CLARKE remark in his article on Silica that one of the leading indications for Silica is “want of grit, moral or physical. The patient dreads failure when confronted with any important task. This may go on to actual inability to perform whatever it is he wishes to do. Patients who have been undergoing some great mental exertion are apt to exhibit this mental fag. They feel unable to do anything.
They are suffering from nervous exhaustion. Kent says that the lawyer, the doctor, the student are the types from which are may expect Silica patients. Also although the Silica patients lacks confidence tot he point of timidity, he can be, if provoked very irritable. He may have fixed ideas. One queer symptom which has often been verified is a mania for pins. The patient looks for them, fears them, and will count them carefully when he finds them. Clarke gives this symptom as one of great value.
Under certain circumstances Silica must be used with caution as it will act upon scar tissue and fibrous deposits. Kent warns prescribes against the use of repeated doses of Silica where there are tubercular deposits in the lungs. Silica may set up an inflammation with suppuration in an attempt to throw out the deposit. Silica will set up a suppuration round a foreign body and expel it.
It will clean up suppuration in a remarkable way. When pus is forming, Hepar sulph. or Calc. sulph. are the remedies most likely to be needed. But when the discharge has taken place Silica will be the remedy.
Silica patients are chilly, and they dislike cold air intensely. They will wrap up their heads even when they are in bed to keep away the least draught of cold air. Their heads are sensitive, even the pressure of a hat is objectionable. Motion makes them worse. Change of weather upsets them, and they are worse before and during a storm.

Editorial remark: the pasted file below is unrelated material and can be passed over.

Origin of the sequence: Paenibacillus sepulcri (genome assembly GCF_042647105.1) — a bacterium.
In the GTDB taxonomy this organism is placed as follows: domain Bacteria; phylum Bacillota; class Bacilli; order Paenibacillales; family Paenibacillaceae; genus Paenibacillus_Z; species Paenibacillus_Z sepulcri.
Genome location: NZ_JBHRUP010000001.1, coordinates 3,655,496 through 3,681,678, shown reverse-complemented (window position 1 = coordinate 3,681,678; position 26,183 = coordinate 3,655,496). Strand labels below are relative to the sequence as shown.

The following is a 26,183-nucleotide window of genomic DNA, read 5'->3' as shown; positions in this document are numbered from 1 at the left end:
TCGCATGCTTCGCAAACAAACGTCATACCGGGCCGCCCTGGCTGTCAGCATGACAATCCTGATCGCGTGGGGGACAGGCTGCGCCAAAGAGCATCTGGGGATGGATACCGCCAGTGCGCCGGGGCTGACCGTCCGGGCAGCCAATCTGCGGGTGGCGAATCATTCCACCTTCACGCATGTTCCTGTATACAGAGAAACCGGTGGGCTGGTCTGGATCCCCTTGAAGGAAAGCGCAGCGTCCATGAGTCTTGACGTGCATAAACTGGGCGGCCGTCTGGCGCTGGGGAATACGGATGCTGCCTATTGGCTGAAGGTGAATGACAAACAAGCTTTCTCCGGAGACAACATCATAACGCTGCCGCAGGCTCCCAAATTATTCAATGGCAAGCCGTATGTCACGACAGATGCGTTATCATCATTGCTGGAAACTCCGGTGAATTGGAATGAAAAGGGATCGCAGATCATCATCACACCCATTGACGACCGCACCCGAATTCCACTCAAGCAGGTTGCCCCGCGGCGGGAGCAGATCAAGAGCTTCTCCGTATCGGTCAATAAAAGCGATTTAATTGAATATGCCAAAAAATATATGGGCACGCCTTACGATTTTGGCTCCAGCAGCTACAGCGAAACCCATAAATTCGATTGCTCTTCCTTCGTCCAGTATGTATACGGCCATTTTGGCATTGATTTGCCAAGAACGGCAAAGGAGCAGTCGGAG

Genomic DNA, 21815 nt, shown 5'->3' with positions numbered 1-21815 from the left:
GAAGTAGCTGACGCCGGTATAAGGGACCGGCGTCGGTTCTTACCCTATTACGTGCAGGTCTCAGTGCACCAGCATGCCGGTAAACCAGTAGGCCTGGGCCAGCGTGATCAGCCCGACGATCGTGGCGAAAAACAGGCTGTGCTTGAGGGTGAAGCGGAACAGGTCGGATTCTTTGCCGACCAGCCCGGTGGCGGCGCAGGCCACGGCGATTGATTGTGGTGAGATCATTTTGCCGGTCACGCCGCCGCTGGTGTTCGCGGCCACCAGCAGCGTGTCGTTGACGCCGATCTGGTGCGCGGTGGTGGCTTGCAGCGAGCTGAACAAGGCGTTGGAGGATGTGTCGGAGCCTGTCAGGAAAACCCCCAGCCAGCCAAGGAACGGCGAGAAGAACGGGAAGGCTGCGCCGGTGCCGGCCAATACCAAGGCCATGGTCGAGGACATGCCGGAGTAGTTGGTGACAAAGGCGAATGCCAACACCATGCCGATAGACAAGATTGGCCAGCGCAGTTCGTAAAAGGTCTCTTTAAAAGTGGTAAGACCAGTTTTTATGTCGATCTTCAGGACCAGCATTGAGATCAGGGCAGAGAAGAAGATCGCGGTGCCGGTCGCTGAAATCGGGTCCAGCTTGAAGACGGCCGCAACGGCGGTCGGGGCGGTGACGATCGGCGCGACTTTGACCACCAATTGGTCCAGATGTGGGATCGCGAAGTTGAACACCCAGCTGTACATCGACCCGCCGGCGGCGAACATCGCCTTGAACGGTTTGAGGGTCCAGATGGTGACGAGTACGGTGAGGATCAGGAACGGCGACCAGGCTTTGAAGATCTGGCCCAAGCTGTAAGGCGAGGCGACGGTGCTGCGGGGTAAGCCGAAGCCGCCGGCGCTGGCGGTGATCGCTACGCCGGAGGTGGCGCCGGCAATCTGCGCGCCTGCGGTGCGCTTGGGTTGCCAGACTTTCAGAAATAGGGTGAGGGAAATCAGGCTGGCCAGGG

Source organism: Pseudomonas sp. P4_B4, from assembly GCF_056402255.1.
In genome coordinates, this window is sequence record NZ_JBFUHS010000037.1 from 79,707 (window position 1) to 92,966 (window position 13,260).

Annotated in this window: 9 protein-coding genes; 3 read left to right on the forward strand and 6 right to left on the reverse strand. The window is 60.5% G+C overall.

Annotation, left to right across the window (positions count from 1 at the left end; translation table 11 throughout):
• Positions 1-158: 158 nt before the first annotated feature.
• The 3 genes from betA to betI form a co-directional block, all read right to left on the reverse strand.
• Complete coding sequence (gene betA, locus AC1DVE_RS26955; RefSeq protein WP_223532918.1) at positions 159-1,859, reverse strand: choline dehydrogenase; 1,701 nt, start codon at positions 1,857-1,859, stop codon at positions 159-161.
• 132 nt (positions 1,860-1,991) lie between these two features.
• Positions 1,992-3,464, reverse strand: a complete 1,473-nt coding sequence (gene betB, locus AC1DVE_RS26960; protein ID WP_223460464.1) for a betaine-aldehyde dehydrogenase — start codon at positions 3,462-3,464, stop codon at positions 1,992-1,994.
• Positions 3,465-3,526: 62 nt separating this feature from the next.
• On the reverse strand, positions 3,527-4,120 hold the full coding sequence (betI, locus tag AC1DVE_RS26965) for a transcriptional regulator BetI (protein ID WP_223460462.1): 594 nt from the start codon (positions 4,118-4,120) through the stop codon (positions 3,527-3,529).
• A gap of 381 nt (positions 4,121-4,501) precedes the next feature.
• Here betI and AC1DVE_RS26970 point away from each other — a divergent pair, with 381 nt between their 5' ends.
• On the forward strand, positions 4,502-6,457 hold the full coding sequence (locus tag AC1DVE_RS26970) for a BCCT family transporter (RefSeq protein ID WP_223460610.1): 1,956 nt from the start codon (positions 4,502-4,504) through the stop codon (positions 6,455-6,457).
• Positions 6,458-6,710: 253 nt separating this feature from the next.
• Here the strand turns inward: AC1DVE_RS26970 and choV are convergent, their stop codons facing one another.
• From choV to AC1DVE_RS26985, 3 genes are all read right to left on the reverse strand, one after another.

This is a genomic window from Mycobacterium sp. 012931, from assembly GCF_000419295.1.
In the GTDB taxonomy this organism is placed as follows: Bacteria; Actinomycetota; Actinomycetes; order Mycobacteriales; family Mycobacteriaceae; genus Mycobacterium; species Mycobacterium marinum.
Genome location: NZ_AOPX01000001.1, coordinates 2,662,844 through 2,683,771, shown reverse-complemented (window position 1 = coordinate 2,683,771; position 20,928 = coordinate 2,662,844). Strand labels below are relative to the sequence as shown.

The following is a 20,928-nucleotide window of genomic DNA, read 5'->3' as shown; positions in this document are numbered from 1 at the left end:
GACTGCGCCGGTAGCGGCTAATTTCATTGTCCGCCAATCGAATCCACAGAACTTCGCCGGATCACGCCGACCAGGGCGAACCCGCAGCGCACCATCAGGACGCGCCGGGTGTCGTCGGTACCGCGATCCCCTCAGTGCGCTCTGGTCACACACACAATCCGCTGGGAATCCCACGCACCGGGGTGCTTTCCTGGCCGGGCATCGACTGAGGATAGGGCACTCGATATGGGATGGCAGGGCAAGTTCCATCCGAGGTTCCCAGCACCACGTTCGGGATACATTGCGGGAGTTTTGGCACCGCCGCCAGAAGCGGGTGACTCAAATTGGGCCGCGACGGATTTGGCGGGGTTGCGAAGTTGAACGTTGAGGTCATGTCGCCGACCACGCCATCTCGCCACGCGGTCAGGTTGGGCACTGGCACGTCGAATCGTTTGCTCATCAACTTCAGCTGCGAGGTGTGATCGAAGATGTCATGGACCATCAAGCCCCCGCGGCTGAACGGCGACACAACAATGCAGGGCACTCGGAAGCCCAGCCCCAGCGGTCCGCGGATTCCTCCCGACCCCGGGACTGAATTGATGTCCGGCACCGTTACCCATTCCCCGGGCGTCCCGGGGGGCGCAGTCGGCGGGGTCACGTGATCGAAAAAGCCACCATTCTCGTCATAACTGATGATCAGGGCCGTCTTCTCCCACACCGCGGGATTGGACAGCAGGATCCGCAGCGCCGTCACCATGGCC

The Silica headaches arise in the nape of the neck and extend upwards to the vertex and then into one eye, generally the right eye. They are worse from draughts and better by pressure and wrapping up the head. Light, noise and mental exertion make the headaches worse. The head may sweat profusely.
Silica is often needed in cases where the eye are affected. Inflammations, ulcers on the cornea, styes and tumours, but always in a Silica patient. Catarrh of the ear, and certain forms of deafness may need Silica. In the nose there may be loss of the sense of smell. Disease of the nasal bones, ulcerative conditions.
The teeth give trouble during cold damp weather. Neuralgias, toothaches better in a warm room and by hot drinks, tooth abscess.
In the throat Silica may be needed for quinsy or tonsillitis. Kent says it competes with Natrum mur. in inveterate sore throat. Quinsy with threatening suppuration. Inflammation of the glands may need Silica, but of course only in a Silica patient. Kent points out that in old chronic cases the patient is chilly. But in acute cases, as in quinsy and abscesses of the neck glands, the patient has an irregular flushing fever and a dislike for heat.
Silica patient do not like extremes of heat and cold. They are easily over-heated and then are apt to catch a chill and go down with a cold. They sometimes have an aggravation from taking milk. They have an aversion to meats and hot food.
Colic flatulence and distended abdomen better from heat. Constipation with much straining. The stool slips back again. Fistula often needs Silica.
Cough brought on by speaking; sometimes dry, or dry at night with expectoration during the day. Cough brought on by tickling in throat pit.
In Silica patients there may be an exhausted condition of the sexual organs. Enlarged hard prostate glands are likely to need Silica. Or abscess in the prostate. In the female cysts in the vagina. Leucorrhoea milky and corroding. Silica will often abort abscesses of the breasts.
The limbs have many symptoms. There are drawing, tearing and stitching pains, ulcers and perhaps the most characteristic symptom, ulcers and perhaps the most characteristic symptom, foul sweating feet. Sometimes the foul smell is not accompanied by perspiration.
The bones and skin have a number of symptoms. Caries of the bones. Clarke has: “Ulcers in general whenever pus is discharged from any part of the body or when appearing in the urine”.